3. Initiate business development training sessions for associates.
  4. Require each associate to prepare a personal marketing plan (business development plan) each year. These plans should be goal driven with specific SMART goals (specific, measurable, attainable, realistic, and on a date specific timeline), approved by you, results monitored quarterly, and incorporated into annual performance reviews and compensation determinations.
  5. Get your associates networking, writing blogs and articles, speaking, and press coverage when possible on case results.

Click here for our blog on marketing 

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John W. Olmstead, MBA, Ph.D, CMC

 

 

Sep 16, 2014


Law Firm Staffing & Growth Models – Mergers (Small Firm Acquisitions) & Branching

Three weeks ago I was asked by the managing partner of a 16 attorney insurance defense firm about staffing and growth models for an insurance defense firm and I listed the following models and discussed the first model – grow your own associate staffing. Over the past two weeks in other posts I have discussed models 2-5.

Attorney staffing/growth models include:

  1. Grow Your Own Associate Staffing
  2. Lateral Associate Staffing
  3. Contract – Staff Associate Staffing
  4. Lateral Partners (Equity or Non-Equity)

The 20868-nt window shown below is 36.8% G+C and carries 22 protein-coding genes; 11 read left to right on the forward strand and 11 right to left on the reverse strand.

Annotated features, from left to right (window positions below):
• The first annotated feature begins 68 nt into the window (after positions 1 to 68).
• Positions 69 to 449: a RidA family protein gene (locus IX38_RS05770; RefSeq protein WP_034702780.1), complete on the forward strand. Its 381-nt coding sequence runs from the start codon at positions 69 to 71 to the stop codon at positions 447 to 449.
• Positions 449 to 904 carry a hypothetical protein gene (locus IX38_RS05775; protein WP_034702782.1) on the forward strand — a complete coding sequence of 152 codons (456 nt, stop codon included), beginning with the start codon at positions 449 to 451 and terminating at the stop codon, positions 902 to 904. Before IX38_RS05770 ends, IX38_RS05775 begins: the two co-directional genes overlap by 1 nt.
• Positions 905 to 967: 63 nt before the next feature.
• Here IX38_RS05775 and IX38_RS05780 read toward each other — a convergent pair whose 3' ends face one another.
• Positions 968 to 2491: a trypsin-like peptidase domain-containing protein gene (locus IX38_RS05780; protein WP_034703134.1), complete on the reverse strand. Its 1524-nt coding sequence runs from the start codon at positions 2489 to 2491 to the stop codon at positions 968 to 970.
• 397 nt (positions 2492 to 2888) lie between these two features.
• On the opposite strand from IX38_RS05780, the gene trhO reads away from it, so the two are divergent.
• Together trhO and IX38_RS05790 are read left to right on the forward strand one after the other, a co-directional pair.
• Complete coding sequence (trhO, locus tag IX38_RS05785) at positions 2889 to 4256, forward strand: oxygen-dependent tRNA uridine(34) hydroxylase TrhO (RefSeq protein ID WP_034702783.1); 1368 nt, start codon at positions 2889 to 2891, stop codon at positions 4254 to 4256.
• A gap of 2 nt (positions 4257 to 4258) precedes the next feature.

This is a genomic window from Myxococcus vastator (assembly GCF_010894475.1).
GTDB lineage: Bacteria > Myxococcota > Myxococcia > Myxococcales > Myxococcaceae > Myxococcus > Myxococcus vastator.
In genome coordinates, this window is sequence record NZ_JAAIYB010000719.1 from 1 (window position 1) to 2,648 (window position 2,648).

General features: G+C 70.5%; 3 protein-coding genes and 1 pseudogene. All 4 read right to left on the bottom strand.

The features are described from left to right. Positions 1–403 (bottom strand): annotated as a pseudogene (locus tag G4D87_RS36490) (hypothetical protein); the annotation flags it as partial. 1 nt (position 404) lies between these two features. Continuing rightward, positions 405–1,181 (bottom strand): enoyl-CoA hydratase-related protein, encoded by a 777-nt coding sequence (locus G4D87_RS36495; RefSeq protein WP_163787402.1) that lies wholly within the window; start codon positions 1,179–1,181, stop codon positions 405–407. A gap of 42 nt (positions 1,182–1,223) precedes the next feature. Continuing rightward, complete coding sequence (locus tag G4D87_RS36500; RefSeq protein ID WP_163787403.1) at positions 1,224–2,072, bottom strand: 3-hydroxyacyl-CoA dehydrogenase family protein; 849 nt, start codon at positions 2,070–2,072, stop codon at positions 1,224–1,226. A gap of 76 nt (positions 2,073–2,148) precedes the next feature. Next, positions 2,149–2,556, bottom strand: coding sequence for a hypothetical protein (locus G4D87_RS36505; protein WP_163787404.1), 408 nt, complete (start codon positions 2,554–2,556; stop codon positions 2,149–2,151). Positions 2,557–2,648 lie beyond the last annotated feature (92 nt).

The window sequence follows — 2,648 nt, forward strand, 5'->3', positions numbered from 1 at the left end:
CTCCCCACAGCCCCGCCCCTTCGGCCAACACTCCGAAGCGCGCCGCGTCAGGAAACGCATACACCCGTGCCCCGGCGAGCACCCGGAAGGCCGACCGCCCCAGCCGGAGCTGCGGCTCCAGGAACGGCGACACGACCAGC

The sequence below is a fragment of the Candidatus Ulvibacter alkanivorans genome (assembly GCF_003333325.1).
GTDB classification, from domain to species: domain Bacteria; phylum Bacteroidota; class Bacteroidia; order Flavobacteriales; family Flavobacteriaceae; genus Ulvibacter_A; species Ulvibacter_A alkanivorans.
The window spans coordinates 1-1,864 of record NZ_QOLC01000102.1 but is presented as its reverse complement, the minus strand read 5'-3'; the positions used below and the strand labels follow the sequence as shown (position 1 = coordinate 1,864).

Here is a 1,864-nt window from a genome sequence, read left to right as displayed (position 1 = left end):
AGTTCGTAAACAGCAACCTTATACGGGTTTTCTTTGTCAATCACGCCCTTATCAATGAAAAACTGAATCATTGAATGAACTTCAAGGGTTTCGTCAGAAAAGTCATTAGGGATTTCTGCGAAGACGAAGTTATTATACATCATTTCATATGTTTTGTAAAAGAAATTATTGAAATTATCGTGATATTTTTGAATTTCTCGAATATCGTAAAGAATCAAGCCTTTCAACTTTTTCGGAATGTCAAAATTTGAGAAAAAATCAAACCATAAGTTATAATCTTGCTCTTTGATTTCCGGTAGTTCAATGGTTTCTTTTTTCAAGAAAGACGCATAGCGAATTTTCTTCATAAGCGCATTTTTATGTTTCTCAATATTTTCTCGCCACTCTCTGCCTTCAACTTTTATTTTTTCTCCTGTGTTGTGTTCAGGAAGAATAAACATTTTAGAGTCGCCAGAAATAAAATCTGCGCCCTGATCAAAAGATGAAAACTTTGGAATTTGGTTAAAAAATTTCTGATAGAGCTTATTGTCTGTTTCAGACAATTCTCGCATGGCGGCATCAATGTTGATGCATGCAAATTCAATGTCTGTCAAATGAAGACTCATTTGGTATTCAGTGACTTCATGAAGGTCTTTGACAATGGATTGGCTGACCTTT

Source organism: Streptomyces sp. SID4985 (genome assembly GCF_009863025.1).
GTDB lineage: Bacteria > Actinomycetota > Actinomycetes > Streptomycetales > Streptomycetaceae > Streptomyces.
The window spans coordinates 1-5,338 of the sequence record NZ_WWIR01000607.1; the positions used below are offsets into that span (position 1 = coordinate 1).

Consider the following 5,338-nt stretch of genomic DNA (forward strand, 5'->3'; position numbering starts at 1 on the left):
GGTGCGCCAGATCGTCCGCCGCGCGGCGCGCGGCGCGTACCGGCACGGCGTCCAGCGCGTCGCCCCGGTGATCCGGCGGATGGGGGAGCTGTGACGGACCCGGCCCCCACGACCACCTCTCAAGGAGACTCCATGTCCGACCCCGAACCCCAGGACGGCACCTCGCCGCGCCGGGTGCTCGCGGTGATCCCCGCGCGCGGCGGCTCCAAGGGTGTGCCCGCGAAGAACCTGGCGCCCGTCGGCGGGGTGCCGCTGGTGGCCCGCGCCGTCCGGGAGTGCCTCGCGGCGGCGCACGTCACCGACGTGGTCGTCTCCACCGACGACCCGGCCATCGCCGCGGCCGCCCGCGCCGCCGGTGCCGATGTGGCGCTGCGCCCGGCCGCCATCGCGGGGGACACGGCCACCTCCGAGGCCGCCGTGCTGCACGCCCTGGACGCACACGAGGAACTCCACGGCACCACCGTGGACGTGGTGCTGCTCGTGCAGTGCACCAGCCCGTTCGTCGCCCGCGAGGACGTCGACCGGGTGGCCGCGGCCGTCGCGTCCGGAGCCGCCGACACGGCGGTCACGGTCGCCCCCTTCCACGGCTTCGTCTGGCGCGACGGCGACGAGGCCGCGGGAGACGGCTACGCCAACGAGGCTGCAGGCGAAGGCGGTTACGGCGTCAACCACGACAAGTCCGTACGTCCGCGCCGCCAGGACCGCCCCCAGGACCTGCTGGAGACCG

5. Of Counsel (Various Approaches and Purposes)
  6. Mergers (Or Small Firm Acquisitions)
  7. Branching

This week I will outline the pros and cons for number 6 and 7 – Mergers and Branching.

Mergers (or small firm acquisitions)

PROS

  1. Quicker access to talent, expertise in a new practice area, and client book of business.
  2. Access to infrastructure and resources.
  3. May enable the firm to fill in weak spots quickly.

CONS

  1. Risks of a wrong business marriage. (The larger the target firm the greater the risks)
  2. Issues involving integrating the firms.
  3. Control issues.
  4. Conflict of interest issues.
  5. Compensation – money, approaches, etc.
  6. Cultural incomptability
  7. Management time to evaluate the feasibility of the merger.

Branching

  1. Using approaches listed above.

The appropriate strategy is often a mix or combination of the above approaches. Need to drill down into the financials and review past experience concerning breakeven point for profitability of your attorneys, costs/overhead, fee collections, time, and profit margin.

Often the WHO dictates the WHAT (specific strategy)

Click here for our blog on law firm mergers

Click here for our law firm management articles

John W. Olmstead, MBA, Ph.D, CMC

Sep 09, 2014


Law Firm Staffing and Growth Models – Lateral Partners & Of Counsel

Two weeks ago I was asked by the managing partner of a 16 attorney insurance defense firm about staffing and growth models for an insurance defense firm and I listed the following models and discussed the first model – grow your own associate staffing.

Attorney staffing/growth models include:

  1. Grow Your Own Associate Staffing
  2. Lateral Associate Staffing
  3. Contract – Staff Associate Staffing
  4. Lateral Partners (Equity or Non-Equity)
  5. Of Counsel (Various Approaches and Purposes)
  6. Mergers (Or Small Firm Acquisitions)
  7. Branching

This week I will outline the pros and cons for number 4 and 5 – Lateral Partners (Equity or Non-Equity) and Of Counsel.

Lateral Partners (Equity or Non-Equity

PROS

  1. Maybe a quicker way to increase profitability and cash flow.
  2. Allows the firm to acquire talent that it may not have time to grow or develop.